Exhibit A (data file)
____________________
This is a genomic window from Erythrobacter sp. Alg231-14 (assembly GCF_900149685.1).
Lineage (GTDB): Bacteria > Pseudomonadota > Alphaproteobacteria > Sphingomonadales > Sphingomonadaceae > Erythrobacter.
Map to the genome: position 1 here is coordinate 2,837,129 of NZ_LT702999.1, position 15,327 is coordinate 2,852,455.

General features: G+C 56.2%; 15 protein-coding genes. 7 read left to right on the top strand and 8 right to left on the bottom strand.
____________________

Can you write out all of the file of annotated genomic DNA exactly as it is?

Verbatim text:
This is a genomic window from Erythrobacter sp. Alg231-14 (assembly GCF_900149685.1).
Lineage (GTDB): Bacteria > Pseudomonadota > Alphaproteobacteria > Sphingomonadales > Sphingomonadaceae > Erythrobacter.
Map to the genome: position 1 here is coordinate 2,837,129 of NZ_LT702999.1, position 15,327 is coordinate 2,852,455.

General features: G+C 56.2%; 15 protein-coding genes. 7 read left to right on the top strand and 8 right to left on the bottom strand.